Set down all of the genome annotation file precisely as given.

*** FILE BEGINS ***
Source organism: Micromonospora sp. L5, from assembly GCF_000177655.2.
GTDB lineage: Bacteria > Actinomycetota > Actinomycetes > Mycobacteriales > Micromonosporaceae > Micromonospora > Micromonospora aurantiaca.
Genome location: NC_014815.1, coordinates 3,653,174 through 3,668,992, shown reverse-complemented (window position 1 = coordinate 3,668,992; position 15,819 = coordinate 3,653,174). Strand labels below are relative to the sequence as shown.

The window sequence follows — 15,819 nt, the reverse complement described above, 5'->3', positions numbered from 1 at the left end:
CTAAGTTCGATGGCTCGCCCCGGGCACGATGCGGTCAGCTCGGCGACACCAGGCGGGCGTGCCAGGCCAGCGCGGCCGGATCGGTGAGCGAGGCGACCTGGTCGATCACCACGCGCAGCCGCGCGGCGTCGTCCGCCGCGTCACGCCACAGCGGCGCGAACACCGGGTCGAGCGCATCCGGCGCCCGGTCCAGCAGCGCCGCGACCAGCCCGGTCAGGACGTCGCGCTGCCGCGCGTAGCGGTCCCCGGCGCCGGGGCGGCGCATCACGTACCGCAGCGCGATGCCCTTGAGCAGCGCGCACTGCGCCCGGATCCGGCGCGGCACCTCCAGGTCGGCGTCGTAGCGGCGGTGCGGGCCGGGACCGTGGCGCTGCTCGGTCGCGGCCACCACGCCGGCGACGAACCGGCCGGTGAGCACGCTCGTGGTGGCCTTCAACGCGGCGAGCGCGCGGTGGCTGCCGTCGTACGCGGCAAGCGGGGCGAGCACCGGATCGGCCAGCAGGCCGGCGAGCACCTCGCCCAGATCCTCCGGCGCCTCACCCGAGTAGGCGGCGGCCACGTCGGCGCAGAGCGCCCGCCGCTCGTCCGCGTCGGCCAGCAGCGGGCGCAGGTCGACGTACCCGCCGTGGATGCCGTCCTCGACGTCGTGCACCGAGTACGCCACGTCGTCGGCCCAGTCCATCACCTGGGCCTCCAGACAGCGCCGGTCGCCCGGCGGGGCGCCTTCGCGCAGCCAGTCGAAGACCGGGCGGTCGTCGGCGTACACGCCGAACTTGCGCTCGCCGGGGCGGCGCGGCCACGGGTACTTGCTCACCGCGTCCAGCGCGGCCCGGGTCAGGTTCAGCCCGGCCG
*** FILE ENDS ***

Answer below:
Source organism: Micromonospora sp. L5, from assembly GCF_000177655.2.
GTDB lineage: Bacteria > Actinomycetota > Actinomycetes > Mycobacteriales > Micromonosporaceae > Micromonospora > Micromonospora aurantiaca.
Genome location: NC_014815.1, coordinates 3,653,174 through 3,668,992, shown reverse-complemented (window position 1 = coordinate 3,668,992; position 15,819 = coordinate 3,653,174). Strand labels below are relative to the sequence as shown.

The window sequence follows — 15,819 nt, the reverse complement described above, 5'->3', positions numbered from 1 at the left end:
CTAAGTTCGATGGCTCGCCCCGGGCACGATGCGGTCAGCTCGGCGACACCAGGCGGGCGTGCCAGGCCAGCGCGGCCGGATCGGTGAGCGAGGCGACCTGGTCGATCACCACGCGCAGCCGCGCGGCGTCGTCCGCCGCGTCACGCCACAGCGGCGCGAACACCGGGTCGAGCGCATCCGGCGCCCGGTCCAGCAGCGCCGCGACCAGCCCGGTCAGGACGTCGCGCTGCCGCGCGTAGCGGTCCCCGGCGCCGGGGCGGCGCATCACGTACCGCAGCGCGATGCCCTTGAGCAGCGCGCACTGCGCCCGGATCCGGCGCGGCACCTCCAGGTCGGCGTCGTAGCGGCGGTGCGGGCCGGGACCGTGGCGCTGCTCGGTCGCGGCCACCACGCCGGCGACGAACCGGCCGGTGAGCACGCTCGTGGTGGCCTTCAACGCGGCGAGCGCGCGGTGGCTGCCGTCGTACGCGGCAAGCGGGGCGAGCACCGGATCGGCCAGCAGGCCGGCGAGCACCTCGCCCAGATCCTCCGGCGCCTCACCCGAGTAGGCGGCGGCCACGTCGGCGCAGAGCGCCCGCCGCTCGTCCGCGTCGGCCAGCAGCGGGCGCAGGTCGACGTACCCGCCGTGGATGCCGTCCTCGACGTCGTGCACCGAGTACGCCACGTCGTCGGCCCAGTCCATCACCTGGGCCTCCAGACAGCGCCGGTCGCCCGGCGGGGCGCCTTCGCGCAGCCAGTCGAAGACCGGGCGGTCGTCGGCGTACACGCCGAACTTGCGCTCGCCGGGGCGGCGCGGCCACGGGTACTTGCTCACCGCGTCCAGCGCGGCCCGGGTCAGGTTCAGCCCGGCCG